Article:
Updating Rust 1.19 to LLVM 4.0.1


LLVM 4.0.0, which we upgraded to in Rust 1.19 (currently beta, due Jul 21 2017), seems too have quite a few bugs in non-x86 architectures (e.g. ARM).

Many of these bugs are fixed on LLVM’s trunk (of course, we can’t update to the trunk directly, because it has many new bugs). I backported a few of these fixes to our fork.

Similarly, LLVM’s maintainers have backported 21 of these fixes to LLVM 4.0.1:

[mips][mc] Fix a crash when disassembling odd sized sections
Use correct registers for "A" inline asm constraint
[X86] Remove special handling for 16 bit for A asm constraints.
Fix invalid addrspacecast due to combining alloca with global var
Adding const overloads of operator* and operator-> for DenseSet iterators
[Hexagon] Fix lowering of formal arguments of type i1
[InstCombine] Fix bug in pointer replacement
[CMake] Fix pthread handling for out-of-tree builds
CMake: Don't install llvm-tblgen twice
[MemCpyOpt] Only replace memcpy with bitcast if address spaces match
[ArgPromotion] Fix a truncated variable
[safestack] Disable stack coloring by default
merge-request.sh: Use https url for bugzilla
[ARM] Clear the constant pool cache on explicit .ltorg directives
[ARM] Temporarily disable globals promotion to constant pools to prevent miscompilation
[TLI] Add prototype checking for all remaining LibFuncs
[PPC] Properly update register save area offset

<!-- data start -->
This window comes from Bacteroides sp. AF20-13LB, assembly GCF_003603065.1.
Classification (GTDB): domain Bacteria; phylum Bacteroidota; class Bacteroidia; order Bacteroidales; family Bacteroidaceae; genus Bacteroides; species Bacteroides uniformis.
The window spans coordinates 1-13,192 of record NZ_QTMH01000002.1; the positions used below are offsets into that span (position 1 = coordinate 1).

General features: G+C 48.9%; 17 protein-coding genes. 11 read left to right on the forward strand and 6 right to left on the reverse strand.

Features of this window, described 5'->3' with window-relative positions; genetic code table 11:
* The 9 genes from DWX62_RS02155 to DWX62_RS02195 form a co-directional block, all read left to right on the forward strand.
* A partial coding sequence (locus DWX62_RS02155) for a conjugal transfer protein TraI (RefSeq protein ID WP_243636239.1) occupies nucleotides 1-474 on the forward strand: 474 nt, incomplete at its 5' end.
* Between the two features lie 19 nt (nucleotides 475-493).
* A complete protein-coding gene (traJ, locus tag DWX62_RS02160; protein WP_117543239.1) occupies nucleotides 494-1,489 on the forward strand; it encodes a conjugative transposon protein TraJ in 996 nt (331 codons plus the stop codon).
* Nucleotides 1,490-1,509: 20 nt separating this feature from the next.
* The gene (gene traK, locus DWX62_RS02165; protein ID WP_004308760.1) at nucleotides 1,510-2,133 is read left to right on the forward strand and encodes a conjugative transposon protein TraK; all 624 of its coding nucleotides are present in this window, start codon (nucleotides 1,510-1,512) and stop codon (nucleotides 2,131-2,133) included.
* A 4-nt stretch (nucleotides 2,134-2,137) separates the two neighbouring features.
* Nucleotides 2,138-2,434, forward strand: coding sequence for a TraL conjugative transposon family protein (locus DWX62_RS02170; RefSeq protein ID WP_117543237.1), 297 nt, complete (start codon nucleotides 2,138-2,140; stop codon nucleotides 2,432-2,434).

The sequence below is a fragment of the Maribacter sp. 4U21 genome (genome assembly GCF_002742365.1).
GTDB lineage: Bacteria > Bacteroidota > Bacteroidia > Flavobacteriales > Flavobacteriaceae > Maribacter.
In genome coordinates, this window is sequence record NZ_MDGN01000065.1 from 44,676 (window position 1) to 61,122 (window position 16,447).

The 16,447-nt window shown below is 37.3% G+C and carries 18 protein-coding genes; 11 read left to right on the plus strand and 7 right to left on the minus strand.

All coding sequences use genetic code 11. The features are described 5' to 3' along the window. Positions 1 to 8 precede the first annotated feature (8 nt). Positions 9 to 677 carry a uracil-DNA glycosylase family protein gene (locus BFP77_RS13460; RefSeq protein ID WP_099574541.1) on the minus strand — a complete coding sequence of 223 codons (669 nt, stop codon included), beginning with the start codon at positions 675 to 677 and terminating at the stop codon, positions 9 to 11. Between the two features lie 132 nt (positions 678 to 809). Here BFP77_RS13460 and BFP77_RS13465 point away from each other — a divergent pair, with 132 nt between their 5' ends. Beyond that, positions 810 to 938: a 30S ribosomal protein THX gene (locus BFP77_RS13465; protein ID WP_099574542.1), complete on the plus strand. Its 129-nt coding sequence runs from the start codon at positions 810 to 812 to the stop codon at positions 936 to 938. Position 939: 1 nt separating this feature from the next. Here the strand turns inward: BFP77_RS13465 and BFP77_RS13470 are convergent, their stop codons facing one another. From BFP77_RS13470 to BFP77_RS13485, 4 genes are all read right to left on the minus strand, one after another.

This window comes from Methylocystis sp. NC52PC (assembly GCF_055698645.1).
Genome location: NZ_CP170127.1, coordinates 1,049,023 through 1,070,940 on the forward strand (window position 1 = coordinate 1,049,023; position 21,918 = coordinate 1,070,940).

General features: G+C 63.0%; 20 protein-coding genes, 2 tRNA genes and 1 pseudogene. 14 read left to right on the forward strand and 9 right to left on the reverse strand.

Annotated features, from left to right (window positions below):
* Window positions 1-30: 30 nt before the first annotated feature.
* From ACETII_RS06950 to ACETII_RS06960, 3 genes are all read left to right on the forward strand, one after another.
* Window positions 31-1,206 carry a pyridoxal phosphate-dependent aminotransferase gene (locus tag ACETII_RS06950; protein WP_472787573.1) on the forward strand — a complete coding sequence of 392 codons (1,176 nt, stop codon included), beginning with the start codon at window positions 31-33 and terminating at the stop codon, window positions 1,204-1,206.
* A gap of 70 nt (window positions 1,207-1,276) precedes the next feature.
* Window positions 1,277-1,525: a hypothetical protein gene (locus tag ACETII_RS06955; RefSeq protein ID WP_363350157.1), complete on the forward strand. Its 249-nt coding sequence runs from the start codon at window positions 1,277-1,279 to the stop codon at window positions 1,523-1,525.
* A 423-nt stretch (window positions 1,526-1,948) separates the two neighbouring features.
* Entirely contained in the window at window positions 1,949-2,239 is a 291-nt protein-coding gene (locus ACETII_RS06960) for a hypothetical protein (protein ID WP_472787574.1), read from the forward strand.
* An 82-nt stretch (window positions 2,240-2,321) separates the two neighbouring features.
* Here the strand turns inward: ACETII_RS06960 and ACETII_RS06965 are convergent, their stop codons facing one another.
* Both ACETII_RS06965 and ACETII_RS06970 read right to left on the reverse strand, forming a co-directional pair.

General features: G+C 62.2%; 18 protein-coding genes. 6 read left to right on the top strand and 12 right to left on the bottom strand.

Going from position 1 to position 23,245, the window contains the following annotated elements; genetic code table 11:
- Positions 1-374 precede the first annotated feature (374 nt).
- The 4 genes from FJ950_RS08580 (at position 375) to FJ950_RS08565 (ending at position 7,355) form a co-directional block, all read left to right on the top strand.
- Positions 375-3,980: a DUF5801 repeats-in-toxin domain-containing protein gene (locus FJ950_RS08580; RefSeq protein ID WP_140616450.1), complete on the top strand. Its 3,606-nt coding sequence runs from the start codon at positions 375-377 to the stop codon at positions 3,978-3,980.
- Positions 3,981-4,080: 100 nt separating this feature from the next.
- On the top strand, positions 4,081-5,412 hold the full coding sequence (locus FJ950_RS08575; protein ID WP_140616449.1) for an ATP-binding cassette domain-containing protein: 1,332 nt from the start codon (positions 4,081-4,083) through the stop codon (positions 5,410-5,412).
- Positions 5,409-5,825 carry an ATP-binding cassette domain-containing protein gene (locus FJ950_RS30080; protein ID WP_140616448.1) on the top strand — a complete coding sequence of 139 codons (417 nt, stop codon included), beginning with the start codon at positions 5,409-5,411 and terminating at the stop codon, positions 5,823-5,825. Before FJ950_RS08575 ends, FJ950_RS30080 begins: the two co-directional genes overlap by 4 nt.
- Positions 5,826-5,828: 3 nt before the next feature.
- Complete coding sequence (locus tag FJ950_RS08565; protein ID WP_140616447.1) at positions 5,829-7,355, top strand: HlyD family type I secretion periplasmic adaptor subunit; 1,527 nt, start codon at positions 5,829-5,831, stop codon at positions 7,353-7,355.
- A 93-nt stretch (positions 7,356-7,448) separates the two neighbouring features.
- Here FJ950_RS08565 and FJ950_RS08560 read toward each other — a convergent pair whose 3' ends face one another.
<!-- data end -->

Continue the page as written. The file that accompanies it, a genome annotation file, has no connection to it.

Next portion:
[PPC] When restoring R30 (PIC base pointer), mark it as <def>
Make library calls sensitive to regparm module flag (Fixes PR3997).
[GlobalMerge] Don't merge globals that may be preempted
[Support] Fix ErrorOr assertion when /proc/cpuinfo doesn't exist.

The [ARM] Temporarily disable globals promotion to constant pools to prevent miscompilation patch fixes https://github.com/rust-lang/rust/issues/42893, and a few of the other patches look like miscompilation fixes. I’m probably going to backport that patch to 1.19, because it fixes a codegen regression we’ve seen ourselves, but I’m also thinking we should backport 4.0.1 in its entirety.

Does that sound like something we should do? Did we miss the 1.19 opportunity, but should backport it to 1.20 and similarly for 5.0.1 when we upgrade the LLVM 5.0? Any other options?


I’d say let’s upgrade to 4.0.1, and backporting this to 1.19 seems reasonable to me as well.


Would it be possible for us to just follow LLVM trunk on nightlies and then use whatever LLVM version nightly had when switching it to beta and stable?


Anything is possible, but LLVM trunk is considerably more unstable than LLVM release branches.


But wouldn’t it be less work to fix breakage as it happens instead of doing so all at once every 6 months?

Also, bug wise, wouldn’t it be better for us to catch LLVM bugs as they happen, and report them as quickly as possible so that the next releases won’t contain them?


Speaking as a port maintainer and from experience, no you really don’t want to use LLVM nightly. Not only is it like trying to drink water from a firehose, it makes debugging very frustrating. You’re far better off synchronizing with each release than dealing with all the breakage in between, at least for standard gate development. Now, it might be perfectly sensible to do a nightly build based on nightly LLVM in an automated fashion for informative purposes, but I would discourage forcing that cost on all other developers.